When those bad days happen, I sometimes feel like you’re holding me hostage and that I’m controlled by your whims. Is that really fair? I know you have a lot on your plate to deal with, or I guess a lot from my plate, but is there a way you could be a little more stable?

Maybe some anger management classes might help? That might cut back on the explosions. And perhaps we could find a different way for you to chill out so that you feel relaxed but still continue working. Perhaps a good long talk with a friend while having a cuppa or a glass of wine? Oh, silly me, you don’t like coffee and wine do you?

But of course, you’re not human. I can’t send you off to a counsellor to deal with your emotions. So I guess it’s up to me to keep finding ways to keep you calm, in a way where you don’t have to participate but simply reap the benefits. That’s okay though. I don’t mind doing all the hard work. Because when you’re happy, I’m happy too.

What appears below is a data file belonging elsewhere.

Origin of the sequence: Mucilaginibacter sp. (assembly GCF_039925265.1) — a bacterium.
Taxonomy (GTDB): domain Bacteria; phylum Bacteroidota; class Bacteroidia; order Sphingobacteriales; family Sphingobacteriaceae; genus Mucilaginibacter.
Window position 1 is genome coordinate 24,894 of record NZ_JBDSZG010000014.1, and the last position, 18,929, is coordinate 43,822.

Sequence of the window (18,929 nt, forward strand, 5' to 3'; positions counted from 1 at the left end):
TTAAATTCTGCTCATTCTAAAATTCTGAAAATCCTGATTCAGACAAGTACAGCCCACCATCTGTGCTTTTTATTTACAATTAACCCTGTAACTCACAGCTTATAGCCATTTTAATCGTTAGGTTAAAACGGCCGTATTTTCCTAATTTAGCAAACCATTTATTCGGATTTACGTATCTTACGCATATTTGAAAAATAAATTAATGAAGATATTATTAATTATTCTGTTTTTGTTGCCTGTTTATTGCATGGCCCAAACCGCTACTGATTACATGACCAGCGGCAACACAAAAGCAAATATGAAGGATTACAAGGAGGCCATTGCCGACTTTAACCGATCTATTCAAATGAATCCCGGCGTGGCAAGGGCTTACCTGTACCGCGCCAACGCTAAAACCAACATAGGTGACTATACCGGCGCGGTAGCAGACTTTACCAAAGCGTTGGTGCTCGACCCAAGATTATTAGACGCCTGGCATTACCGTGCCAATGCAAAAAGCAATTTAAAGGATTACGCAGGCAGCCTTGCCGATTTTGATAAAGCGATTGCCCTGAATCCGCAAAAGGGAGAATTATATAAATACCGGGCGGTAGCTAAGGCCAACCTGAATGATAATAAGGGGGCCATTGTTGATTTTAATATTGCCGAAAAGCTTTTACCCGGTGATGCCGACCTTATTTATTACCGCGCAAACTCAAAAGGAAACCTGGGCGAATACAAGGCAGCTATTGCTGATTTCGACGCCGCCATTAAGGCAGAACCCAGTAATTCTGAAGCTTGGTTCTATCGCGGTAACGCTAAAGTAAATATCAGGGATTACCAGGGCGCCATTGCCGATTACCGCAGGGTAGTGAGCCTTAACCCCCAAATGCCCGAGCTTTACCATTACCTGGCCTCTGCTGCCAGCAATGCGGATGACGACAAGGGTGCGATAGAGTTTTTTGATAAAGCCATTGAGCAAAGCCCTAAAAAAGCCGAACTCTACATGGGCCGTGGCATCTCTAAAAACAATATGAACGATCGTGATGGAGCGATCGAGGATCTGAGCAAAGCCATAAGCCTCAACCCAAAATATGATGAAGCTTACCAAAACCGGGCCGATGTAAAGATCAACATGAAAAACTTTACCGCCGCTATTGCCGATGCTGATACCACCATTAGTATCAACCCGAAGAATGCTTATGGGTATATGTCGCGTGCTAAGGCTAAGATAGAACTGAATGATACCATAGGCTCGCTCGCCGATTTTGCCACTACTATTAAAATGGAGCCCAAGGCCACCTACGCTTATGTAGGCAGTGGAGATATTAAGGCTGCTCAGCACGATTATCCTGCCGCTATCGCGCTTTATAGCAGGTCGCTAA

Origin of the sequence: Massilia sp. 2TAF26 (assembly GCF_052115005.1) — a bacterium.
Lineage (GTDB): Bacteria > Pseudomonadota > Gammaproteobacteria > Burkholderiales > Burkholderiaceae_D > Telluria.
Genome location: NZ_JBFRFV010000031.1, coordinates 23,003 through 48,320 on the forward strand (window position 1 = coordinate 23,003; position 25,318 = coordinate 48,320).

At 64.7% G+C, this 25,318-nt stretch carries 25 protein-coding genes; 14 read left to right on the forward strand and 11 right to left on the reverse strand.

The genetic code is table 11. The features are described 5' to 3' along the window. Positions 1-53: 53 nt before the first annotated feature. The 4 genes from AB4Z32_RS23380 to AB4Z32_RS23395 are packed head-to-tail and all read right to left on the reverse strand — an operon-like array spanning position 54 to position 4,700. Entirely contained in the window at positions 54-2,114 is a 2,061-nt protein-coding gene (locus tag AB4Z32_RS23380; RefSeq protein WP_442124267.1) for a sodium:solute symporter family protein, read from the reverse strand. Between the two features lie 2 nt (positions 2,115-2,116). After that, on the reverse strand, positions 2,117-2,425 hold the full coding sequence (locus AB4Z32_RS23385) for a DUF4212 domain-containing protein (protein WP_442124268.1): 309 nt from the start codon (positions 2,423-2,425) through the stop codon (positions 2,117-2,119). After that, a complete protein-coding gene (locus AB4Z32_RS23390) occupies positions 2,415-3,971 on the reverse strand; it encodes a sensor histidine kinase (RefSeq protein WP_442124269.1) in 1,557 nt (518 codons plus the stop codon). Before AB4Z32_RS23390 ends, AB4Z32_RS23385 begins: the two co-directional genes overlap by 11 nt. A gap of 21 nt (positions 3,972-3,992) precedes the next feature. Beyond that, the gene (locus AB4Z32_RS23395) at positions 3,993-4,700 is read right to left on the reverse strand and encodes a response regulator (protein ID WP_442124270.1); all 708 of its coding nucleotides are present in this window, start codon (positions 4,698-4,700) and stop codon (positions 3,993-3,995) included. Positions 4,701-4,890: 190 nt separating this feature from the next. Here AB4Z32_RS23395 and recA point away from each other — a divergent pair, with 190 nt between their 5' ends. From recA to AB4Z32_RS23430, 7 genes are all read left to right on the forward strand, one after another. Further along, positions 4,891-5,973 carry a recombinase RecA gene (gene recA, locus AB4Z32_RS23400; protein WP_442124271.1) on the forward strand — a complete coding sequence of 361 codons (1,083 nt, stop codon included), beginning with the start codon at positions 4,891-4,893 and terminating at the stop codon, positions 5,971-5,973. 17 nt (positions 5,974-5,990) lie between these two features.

In return though, could you do me one teensy little thing? Could you try not to hurt me so much when you do get annoyed or want a time out? I’m sure there’s a way for you to express your emotions without it destroying my day.

My dearest dodgy gut, I know you do good things. I really do. But sometimes you make life so hard for me. All I want is for us to be friends. Can we do that? Please?

Glenda.

 

 

Do you ever wish that you could have a conversation with your dodgy gut about your IBS? What would you say to it?

The post A letter to my dodgy gut (from someone with IBS) appeared first on A Less Irritable Life.


Glenda Bishop is a Registered Nutritionist, wellness coach, neuroscientist and educator, who enjoys a happy and fulfilling life despite living with multiple food intolerances. She uses her insider experience of irritable bowel syndrome and food intolerances, alongside her expertise in nutrition, health and medical science, to develop easy to use strategies that help fellow suffers rediscover the joys of delicious food. With her down-to-earth and no-fuss attitude, Glenda skips all the gimmicks and focusses on simple approaches to remove the irritation of food intolerances from daily life.